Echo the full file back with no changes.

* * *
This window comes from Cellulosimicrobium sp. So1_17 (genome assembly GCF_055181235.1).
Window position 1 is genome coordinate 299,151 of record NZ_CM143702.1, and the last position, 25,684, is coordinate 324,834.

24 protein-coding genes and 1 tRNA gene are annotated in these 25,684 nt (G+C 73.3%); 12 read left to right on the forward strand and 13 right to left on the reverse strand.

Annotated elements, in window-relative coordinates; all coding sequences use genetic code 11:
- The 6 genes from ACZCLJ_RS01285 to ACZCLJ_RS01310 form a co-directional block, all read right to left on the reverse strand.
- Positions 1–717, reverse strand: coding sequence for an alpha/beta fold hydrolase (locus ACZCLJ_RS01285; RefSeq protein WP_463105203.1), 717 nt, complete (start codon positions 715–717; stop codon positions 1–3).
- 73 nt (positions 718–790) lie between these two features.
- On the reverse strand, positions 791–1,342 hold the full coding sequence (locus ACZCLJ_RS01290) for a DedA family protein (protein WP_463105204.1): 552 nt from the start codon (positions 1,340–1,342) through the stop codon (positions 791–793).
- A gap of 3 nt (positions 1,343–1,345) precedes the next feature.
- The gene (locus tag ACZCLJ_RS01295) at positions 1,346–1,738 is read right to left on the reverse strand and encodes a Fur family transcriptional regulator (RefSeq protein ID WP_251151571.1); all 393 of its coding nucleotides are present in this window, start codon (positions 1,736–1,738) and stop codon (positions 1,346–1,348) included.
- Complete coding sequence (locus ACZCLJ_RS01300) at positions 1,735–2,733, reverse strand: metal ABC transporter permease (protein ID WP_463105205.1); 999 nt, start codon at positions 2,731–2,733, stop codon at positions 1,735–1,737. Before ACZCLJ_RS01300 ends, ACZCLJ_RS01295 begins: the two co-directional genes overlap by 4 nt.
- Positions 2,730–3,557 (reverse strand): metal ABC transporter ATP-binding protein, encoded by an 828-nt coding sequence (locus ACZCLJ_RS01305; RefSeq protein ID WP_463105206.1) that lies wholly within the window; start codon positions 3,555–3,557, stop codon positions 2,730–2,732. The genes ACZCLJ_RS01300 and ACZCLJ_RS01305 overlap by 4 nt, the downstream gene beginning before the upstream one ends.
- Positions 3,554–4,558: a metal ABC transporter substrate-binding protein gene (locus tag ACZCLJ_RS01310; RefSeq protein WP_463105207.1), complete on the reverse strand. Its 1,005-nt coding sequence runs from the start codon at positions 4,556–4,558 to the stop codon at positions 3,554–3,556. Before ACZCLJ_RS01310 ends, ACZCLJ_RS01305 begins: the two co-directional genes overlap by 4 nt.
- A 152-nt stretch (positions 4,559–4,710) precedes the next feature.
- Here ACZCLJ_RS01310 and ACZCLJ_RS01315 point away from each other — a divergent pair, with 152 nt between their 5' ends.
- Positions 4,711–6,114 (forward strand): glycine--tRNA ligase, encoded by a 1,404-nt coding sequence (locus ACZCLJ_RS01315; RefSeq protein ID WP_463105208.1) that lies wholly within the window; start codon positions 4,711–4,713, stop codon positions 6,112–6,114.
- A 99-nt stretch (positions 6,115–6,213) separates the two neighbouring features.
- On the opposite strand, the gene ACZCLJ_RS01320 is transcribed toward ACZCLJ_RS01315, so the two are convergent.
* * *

This window comes from Cellulosimicrobium sp. So1_17 (genome assembly GCF_055181235.1).
Window position 1 is genome coordinate 299,151 of record NZ_CM143702.1, and the last position, 25,684, is coordinate 324,834.

24 protein-coding genes and 1 tRNA gene are annotated in these 25,684 nt (G+C 73.3%); 12 read left to right on the forward strand and 13 right to left on the reverse strand.

Annotated elements, in window-relative coordinates; all coding sequences use genetic code 11:
- The 6 genes from ACZCLJ_RS01285 to ACZCLJ_RS01310 form a co-directional block, all read right to left on the reverse strand.
- Positions 1–717, reverse strand: coding sequence for an alpha/beta fold hydrolase (locus ACZCLJ_RS01285; RefSeq protein WP_463105203.1), 717 nt, complete (start codon positions 715–717; stop codon positions 1–3).
- 73 nt (positions 718–790) lie between these two features.
- On the reverse strand, positions 791–1,342 hold the full coding sequence (locus ACZCLJ_RS01290) for a DedA family protein (protein WP_463105204.1): 552 nt from the start codon (positions 1,340–1,342) through the stop codon (positions 791–793).
- A gap of 3 nt (positions 1,343–1,345) precedes the next feature.
- The gene (locus tag ACZCLJ_RS01295) at positions 1,346–1,738 is read right to left on the reverse strand and encodes a Fur family transcriptional regulator (RefSeq protein ID WP_251151571.1); all 393 of its coding nucleotides are present in this window, start codon (positions 1,736–1,738) and stop codon (positions 1,346–1,348) included.
- Complete coding sequence (locus ACZCLJ_RS01300) at positions 1,735–2,733, reverse strand: metal ABC transporter permease (protein ID WP_463105205.1); 999 nt, start codon at positions 2,731–2,733, stop codon at positions 1,735–1,737. Before ACZCLJ_RS01300 ends, ACZCLJ_RS01295 begins: the two co-directional genes overlap by 4 nt.
- Positions 2,730–3,557 (reverse strand): metal ABC transporter ATP-binding protein, encoded by an 828-nt coding sequence (locus ACZCLJ_RS01305; RefSeq protein ID WP_463105206.1) that lies wholly within the window; start codon positions 3,555–3,557, stop codon positions 2,730–2,732. The genes ACZCLJ_RS01300 and ACZCLJ_RS01305 overlap by 4 nt, the downstream gene beginning before the upstream one ends.
- Positions 3,554–4,558: a metal ABC transporter substrate-binding protein gene (locus tag ACZCLJ_RS01310; RefSeq protein WP_463105207.1), complete on the reverse strand. Its 1,005-nt coding sequence runs from the start codon at positions 4,556–4,558 to the stop codon at positions 3,554–3,556. Before ACZCLJ_RS01310 ends, ACZCLJ_RS01305 begins: the two co-directional genes overlap by 4 nt.
- A 152-nt stretch (positions 4,559–4,710) precedes the next feature.
- Here ACZCLJ_RS01310 and ACZCLJ_RS01315 point away from each other — a divergent pair, with 152 nt between their 5' ends.
- Positions 4,711–6,114 (forward strand): glycine--tRNA ligase, encoded by a 1,404-nt coding sequence (locus ACZCLJ_RS01315; RefSeq protein ID WP_463105208.1) that lies wholly within the window; start codon positions 4,711–4,713, stop codon positions 6,112–6,114.
- A 99-nt stretch (positions 6,115–6,213) separates the two neighbouring features.
- On the opposite strand, the gene ACZCLJ_RS01320 is transcribed toward ACZCLJ_RS01315, so the two are convergent.